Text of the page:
Morris worked under Robertson at St Andrews until 1851, when he was fired on the spot after being caught by Robertson playing the new guttie golf ball; Robertson had a profitable business making the featherie ball, which was threatened by the emergence of the guttie. Morris was then hired by Prestwick Golf Club, which was just starting up. At Prestwick, he designed, laid out, and maintained the course, ran his own golf equipment business selling gutties and clubs, gave instruction to players, and ran events. He was influential in beginning The Open Championship in 1860, and struck the very first shot in that event.

Morris returned to St Andrews as greenskeeper and professional in 1865, at a then-generous salary of ₤50 per year. He was sought out by the Royal and Ancient, which formally passed a motion in 1864 calling for his rehiring. St Andrews was then in very poor condition, and his first task was to correct this. He did so by widening the fairways, enlarging the greens, applying greenkeeping techniques he had developed at Prestwick, building two new greens (on holes 1 and 18), and “managing” the hazards. He stayed in the post until 1903, a total of 39 years, and was kept on afterward by the R & A at full salary.

Morris worked as a greenkeeper, clubmaker, ballmaker, golf instructor, and course designer, as well as playing match and tournament golf. He came second in the first Open Championship in 1860, and won the following year. He followed this up with further victories in 1862, 1864 and 1867. He still holds the record as the oldest winner of The Open Championship at 46. Also, he was part of the only father/son couple being winner and runner-up.

Morris held the record for the largest margin of victory in a major championship (14 strokes in the 1862 Open Championship), which stood until Tiger Woods won the 2000 US Open by 15 strokes. He became the second player to break 80 over the Old Course, scoring 79; Robertson had been the first to do it. Once his son Young Tom Morris became an accomplished player in his own right by his mid-teens, in the mid-1860s, father and son formed a team for challenge matches, usually played by alternate shot (foursomes play), where they proved very successful. Their partnership, although not exclusive, would continue until the death of Young Tom in 1875.

Morris played a role in designing courses across the British Isles. He began by assisting Robertson laid out ten holes at Carnoustie in 1842. His subsequent work included Kinghorn Golf Club in 1887, Kirkcaldy Golf Club Nov 1904 9- holes then May 1906 18 holes, Prestwick, Muirfield, Machrihanish, the Jubilee Course at St Andrews, Balcomie at Crail, Moray, Askernish in South Uist, Lahinch and Rosapenna in Ireland, Warkworth and Royal North Devon Golf Club (Westward Ho!) in England, King Edward Bay Golf Club in the Isle of Manand the Castletown Golf Club in the Isle of Man.

Morris was also the father of modern greenkeeping. He introduced the concept of top-dressing greens with sand, which significantly helped turf growth. He introduced many novel ideas on turf and course management, including actively managing hazards (in the past, bunkers and the like were largely left to their own devices, becoming truly “hazardous”) and yardage markers. He was the first to use a push mower to cut greens. He improved play at St Andrews by widening fairways to handle increased play, improving greens, and establishing separate teeing areas on each hole; all of these measures spread out play over larger areas, and led to better turf conditions. He created a new first green on the Old Course, and was responsible for the initial design of the New Course 1895 and Jubilee course in 1897. He also introduced the modern idea of placing hazards so that the golf ball could be routed around them; this was the beginning of strategic design, which has dominated golf course design ever since. Before his time hazards were thought of as obstacles that either had to be carried or were there to punish a wayward ball.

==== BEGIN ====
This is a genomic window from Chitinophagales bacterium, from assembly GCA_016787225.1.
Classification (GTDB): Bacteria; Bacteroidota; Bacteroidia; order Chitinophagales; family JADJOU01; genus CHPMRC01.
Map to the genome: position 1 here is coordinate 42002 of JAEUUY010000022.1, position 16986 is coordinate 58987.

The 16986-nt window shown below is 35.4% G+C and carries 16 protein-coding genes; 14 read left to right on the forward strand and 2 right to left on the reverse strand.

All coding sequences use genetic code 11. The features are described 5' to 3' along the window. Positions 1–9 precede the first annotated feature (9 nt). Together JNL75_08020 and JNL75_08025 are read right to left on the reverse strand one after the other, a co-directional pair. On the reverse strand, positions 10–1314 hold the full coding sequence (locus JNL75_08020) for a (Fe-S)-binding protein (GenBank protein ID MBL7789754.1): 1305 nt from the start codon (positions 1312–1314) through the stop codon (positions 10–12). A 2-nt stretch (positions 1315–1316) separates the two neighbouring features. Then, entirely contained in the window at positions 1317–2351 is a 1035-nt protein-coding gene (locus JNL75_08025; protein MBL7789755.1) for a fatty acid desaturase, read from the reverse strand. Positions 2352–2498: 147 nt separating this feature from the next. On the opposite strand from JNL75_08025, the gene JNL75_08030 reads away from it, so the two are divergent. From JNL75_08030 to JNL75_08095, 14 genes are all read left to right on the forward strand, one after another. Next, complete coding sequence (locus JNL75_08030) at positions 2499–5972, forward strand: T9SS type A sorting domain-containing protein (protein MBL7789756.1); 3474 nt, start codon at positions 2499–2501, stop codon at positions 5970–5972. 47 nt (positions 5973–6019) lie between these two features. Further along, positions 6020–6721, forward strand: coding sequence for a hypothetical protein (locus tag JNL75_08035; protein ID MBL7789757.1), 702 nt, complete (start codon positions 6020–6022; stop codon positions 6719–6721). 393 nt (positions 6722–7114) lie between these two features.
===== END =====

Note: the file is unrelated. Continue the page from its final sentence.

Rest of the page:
Morris kept working right up until his death, just before his 87th birthday. He died after falling down a flight of stairs in the clubhouse of the New Golf Club in St Andrews.

He is buried against the eastern wall of the churchyard of St Andrew’s Cathedral. The grave is simple but stands beneath the highly notable monument to his son, Young Tom Morris, which carries a bronze statue of the golfer in high relief against a white background, and is visible across the breadth of the churchyard. His grave attracts thousands of golfers each year who wish to pay homage to this golfing hero.

This Club is in good playable condition with the original Grip and underlisting with Wax coated thread use for the whipping then finished with Shellac to protect it from any bag damage that may occur. Please note: All our Clubs have been fully restored by a professional restorer of Hickory Golf Clubs.

We can always make up a set of clubs of your choice from our stock.
We don’t sell rubbish, have a look for yourself.